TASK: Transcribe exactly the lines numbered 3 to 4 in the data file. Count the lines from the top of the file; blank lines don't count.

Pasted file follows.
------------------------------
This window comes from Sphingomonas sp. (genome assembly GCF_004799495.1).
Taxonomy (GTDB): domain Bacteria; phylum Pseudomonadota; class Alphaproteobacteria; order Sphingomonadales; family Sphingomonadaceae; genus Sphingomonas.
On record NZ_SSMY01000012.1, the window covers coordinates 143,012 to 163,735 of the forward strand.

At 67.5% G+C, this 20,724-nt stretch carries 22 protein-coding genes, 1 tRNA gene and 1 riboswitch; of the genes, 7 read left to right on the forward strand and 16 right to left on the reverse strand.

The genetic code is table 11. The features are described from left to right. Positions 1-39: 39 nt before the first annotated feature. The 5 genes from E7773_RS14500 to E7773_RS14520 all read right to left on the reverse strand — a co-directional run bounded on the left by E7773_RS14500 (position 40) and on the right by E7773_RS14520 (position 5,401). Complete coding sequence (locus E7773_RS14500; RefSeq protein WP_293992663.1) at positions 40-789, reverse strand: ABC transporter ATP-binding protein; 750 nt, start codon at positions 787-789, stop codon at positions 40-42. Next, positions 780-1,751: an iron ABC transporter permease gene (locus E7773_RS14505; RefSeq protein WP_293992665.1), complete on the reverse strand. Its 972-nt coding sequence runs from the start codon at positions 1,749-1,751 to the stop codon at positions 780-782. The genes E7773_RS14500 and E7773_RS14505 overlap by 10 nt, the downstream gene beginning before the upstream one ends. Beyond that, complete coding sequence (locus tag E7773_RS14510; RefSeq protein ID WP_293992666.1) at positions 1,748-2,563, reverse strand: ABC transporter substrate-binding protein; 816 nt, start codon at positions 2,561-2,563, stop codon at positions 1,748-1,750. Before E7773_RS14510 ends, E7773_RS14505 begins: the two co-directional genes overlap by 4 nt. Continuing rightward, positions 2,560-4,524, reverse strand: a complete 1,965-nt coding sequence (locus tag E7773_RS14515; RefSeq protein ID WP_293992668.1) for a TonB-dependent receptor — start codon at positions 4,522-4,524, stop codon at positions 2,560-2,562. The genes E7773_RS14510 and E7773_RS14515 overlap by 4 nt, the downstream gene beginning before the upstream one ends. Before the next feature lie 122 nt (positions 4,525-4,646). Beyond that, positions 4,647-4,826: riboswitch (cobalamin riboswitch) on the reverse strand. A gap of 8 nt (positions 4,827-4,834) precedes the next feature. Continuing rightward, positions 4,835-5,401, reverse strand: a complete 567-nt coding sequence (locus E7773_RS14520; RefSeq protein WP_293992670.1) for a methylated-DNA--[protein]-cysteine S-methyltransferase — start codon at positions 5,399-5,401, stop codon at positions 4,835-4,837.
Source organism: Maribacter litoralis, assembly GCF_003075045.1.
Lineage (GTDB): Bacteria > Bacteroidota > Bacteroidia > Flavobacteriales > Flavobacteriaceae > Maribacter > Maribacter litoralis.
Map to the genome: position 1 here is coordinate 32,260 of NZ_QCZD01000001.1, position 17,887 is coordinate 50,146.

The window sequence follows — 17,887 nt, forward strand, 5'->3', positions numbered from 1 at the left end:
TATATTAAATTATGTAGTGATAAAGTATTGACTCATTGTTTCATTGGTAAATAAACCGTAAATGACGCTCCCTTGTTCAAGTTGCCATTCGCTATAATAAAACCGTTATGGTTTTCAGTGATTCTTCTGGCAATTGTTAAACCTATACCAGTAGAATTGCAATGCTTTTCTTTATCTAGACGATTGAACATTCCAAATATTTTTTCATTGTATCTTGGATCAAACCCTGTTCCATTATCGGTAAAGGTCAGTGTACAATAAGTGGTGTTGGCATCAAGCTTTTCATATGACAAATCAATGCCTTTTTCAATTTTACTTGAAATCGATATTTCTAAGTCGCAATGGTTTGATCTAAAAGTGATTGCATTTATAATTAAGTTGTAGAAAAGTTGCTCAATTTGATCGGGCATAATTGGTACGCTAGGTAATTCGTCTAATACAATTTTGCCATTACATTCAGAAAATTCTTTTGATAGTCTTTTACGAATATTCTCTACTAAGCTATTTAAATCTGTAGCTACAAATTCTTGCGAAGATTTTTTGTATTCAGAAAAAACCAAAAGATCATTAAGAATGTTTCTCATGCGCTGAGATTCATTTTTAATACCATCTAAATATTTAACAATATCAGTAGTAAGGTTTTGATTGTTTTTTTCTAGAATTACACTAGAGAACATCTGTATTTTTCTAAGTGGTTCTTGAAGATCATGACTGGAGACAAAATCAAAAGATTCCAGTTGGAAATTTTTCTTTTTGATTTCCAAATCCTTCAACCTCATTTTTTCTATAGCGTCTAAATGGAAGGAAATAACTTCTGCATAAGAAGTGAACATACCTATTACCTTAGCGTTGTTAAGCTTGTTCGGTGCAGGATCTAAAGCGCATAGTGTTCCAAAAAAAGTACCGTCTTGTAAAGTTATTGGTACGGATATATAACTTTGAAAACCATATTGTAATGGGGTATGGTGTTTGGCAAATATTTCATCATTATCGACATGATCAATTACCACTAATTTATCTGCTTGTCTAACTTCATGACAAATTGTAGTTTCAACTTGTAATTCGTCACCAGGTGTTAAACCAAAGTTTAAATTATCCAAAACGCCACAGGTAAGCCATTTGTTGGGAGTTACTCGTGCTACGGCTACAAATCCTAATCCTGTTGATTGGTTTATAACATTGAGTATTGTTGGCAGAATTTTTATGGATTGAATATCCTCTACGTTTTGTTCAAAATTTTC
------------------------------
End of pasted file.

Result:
On record NZ_SSMY01000012.1, the window covers coordinates 143,012 to 163,735 of the forward strand.

At 67.5% G+C, this 20,724-nt stretch carries 22 protein-coding genes, 1 tRNA gene and 1 riboswitch; of the genes, 7 read left to right on the forward strand and 16 right to left on the reverse strand.